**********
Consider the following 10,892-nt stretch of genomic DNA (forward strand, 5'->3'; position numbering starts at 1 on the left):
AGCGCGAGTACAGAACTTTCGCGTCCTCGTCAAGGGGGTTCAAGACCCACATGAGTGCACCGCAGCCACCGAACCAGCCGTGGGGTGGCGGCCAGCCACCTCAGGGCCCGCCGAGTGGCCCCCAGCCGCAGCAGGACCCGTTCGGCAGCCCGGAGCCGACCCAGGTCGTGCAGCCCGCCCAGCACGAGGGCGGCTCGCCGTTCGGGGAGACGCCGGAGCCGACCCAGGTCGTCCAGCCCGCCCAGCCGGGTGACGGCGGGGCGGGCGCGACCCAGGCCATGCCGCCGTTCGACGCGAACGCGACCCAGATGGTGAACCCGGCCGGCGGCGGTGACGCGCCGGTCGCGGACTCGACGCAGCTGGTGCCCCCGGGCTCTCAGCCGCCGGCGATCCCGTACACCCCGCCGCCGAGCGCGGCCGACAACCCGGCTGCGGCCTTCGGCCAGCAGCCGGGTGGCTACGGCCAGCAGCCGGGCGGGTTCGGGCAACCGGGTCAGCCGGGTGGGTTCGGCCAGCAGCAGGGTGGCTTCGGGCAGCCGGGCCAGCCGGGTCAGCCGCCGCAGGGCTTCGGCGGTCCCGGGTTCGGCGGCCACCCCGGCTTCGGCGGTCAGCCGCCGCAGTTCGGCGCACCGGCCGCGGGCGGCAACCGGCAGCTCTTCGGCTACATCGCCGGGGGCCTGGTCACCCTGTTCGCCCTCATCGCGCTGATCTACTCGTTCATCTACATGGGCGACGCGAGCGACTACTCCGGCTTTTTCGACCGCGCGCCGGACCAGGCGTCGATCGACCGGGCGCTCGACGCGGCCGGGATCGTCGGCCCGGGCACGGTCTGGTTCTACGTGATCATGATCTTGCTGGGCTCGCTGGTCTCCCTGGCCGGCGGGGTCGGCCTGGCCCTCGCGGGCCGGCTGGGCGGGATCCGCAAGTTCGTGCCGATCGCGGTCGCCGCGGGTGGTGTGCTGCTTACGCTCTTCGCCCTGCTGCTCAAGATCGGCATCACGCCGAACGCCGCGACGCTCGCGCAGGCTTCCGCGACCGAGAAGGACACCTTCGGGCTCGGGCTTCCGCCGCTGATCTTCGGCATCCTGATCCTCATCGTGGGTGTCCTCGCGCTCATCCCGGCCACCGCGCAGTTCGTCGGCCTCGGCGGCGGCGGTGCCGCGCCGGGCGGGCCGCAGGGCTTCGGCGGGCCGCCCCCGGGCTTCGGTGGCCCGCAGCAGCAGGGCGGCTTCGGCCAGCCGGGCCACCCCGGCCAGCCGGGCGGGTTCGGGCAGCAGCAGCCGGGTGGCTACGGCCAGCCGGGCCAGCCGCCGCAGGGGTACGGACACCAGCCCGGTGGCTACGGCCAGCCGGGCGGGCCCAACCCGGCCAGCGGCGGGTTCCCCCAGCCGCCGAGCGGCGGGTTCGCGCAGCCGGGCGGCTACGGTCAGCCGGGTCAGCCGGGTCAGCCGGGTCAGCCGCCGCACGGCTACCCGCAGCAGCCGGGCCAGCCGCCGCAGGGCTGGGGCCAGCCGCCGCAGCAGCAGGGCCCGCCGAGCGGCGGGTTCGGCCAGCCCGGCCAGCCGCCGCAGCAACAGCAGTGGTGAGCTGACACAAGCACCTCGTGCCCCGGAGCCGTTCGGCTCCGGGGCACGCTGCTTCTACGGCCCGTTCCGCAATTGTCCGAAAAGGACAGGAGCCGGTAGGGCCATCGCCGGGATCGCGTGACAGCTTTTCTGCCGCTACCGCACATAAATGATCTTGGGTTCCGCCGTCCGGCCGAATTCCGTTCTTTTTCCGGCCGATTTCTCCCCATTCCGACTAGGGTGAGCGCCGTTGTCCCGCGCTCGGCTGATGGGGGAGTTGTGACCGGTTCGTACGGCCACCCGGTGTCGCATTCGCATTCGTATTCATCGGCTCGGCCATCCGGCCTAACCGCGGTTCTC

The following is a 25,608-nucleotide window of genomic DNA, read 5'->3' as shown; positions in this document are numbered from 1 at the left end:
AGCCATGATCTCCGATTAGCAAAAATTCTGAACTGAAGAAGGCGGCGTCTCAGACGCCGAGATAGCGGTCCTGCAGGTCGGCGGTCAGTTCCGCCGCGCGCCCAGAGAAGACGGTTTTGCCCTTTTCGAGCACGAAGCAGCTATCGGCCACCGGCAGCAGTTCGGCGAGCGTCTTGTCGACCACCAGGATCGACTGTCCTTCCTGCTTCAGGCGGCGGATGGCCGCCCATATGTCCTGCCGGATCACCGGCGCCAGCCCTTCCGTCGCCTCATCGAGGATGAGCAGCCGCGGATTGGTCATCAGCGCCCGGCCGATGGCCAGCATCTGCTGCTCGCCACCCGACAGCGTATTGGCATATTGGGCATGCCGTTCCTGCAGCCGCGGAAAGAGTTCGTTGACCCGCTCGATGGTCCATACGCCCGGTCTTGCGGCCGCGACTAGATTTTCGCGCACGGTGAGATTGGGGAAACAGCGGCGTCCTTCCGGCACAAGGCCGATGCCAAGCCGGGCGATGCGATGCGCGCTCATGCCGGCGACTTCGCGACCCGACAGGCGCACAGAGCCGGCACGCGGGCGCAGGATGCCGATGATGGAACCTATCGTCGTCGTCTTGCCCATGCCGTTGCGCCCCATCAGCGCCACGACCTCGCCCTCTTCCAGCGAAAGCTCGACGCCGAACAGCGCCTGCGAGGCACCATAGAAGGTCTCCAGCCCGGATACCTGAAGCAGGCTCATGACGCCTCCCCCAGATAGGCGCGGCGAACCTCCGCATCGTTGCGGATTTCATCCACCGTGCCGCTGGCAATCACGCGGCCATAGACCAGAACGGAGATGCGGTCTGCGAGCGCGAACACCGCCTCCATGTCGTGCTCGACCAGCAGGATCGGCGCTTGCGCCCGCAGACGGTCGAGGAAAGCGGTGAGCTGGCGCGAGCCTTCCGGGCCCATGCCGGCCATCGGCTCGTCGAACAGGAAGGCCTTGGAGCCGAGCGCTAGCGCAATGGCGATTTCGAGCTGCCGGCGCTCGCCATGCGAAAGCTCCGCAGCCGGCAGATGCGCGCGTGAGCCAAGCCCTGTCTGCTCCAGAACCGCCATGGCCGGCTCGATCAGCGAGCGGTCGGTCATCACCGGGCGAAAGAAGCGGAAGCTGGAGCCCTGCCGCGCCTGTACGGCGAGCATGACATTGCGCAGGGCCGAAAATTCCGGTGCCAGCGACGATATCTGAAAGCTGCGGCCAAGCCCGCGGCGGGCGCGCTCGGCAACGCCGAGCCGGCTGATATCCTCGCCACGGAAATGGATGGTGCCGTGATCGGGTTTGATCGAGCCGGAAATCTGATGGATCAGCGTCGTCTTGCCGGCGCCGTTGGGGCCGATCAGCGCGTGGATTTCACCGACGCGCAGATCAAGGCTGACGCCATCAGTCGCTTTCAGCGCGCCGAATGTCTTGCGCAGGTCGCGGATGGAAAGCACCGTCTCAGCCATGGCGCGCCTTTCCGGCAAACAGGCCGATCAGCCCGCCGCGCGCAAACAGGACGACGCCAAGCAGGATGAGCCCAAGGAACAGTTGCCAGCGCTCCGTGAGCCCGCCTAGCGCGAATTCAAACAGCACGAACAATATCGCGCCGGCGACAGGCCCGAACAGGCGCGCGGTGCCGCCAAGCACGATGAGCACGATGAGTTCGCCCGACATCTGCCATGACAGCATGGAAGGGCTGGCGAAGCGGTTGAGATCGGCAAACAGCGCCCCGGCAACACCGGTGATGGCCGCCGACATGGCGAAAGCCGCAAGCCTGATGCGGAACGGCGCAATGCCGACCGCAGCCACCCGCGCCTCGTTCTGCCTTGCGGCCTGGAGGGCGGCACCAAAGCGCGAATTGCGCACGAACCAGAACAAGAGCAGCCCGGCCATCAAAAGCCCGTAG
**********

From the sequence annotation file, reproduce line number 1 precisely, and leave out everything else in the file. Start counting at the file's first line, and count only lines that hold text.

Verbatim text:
Consider the following 10,892-nt stretch of genomic DNA (forward strand, 5'->3'; position numbering starts at 1 on the left):